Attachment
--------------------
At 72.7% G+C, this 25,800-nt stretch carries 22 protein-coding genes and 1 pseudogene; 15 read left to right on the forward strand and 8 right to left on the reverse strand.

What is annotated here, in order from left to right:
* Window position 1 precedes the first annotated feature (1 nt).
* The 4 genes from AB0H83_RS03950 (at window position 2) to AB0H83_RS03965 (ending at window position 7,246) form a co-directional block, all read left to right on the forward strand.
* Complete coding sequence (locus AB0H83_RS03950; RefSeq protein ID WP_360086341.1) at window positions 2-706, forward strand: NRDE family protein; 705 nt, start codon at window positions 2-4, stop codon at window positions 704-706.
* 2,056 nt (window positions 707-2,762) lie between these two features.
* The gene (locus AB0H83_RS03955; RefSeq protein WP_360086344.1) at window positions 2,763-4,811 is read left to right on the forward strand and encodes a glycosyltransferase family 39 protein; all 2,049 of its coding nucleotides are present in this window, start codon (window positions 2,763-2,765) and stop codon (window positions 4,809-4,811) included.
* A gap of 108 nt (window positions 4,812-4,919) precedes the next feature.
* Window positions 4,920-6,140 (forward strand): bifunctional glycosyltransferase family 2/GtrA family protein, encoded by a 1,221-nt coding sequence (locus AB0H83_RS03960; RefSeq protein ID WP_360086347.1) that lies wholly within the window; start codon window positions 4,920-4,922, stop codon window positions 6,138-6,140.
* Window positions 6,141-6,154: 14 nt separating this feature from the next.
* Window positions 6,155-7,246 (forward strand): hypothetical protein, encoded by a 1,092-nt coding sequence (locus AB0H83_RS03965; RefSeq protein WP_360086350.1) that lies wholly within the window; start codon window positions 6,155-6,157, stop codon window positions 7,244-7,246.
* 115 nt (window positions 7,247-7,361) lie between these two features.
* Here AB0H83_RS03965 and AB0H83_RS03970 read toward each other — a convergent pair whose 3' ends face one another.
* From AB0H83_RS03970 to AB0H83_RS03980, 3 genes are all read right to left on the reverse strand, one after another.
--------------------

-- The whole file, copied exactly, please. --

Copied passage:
At 72.7% G+C, this 25,800-nt stretch carries 22 protein-coding genes and 1 pseudogene; 15 read left to right on the forward strand and 8 right to left on the reverse strand.

What is annotated here, in order from left to right:
* Window position 1 precedes the first annotated feature (1 nt).
* The 4 genes from AB0H83_RS03950 (at window position 2) to AB0H83_RS03965 (ending at window position 7,246) form a co-directional block, all read left to right on the forward strand.
* Complete coding sequence (locus AB0H83_RS03950; RefSeq protein ID WP_360086341.1) at window positions 2-706, forward strand: NRDE family protein; 705 nt, start codon at window positions 2-4, stop codon at window positions 704-706.
* 2,056 nt (window positions 707-2,762) lie between these two features.
* The gene (locus AB0H83_RS03955; RefSeq protein WP_360086344.1) at window positions 2,763-4,811 is read left to right on the forward strand and encodes a glycosyltransferase family 39 protein; all 2,049 of its coding nucleotides are present in this window, start codon (window positions 2,763-2,765) and stop codon (window positions 4,809-4,811) included.
* A gap of 108 nt (window positions 4,812-4,919) precedes the next feature.
* Window positions 4,920-6,140 (forward strand): bifunctional glycosyltransferase family 2/GtrA family protein, encoded by a 1,221-nt coding sequence (locus AB0H83_RS03960; RefSeq protein ID WP_360086347.1) that lies wholly within the window; start codon window positions 4,920-4,922, stop codon window positions 6,138-6,140.
* Window positions 6,141-6,154: 14 nt separating this feature from the next.
* Window positions 6,155-7,246 (forward strand): hypothetical protein, encoded by a 1,092-nt coding sequence (locus AB0H83_RS03965; RefSeq protein WP_360086350.1) that lies wholly within the window; start codon window positions 6,155-6,157, stop codon window positions 7,244-7,246.
* 115 nt (window positions 7,247-7,361) lie between these two features.
* Here AB0H83_RS03965 and AB0H83_RS03970 read toward each other — a convergent pair whose 3' ends face one another.
* From AB0H83_RS03970 to AB0H83_RS03980, 3 genes are all read right to left on the reverse strand, one after another.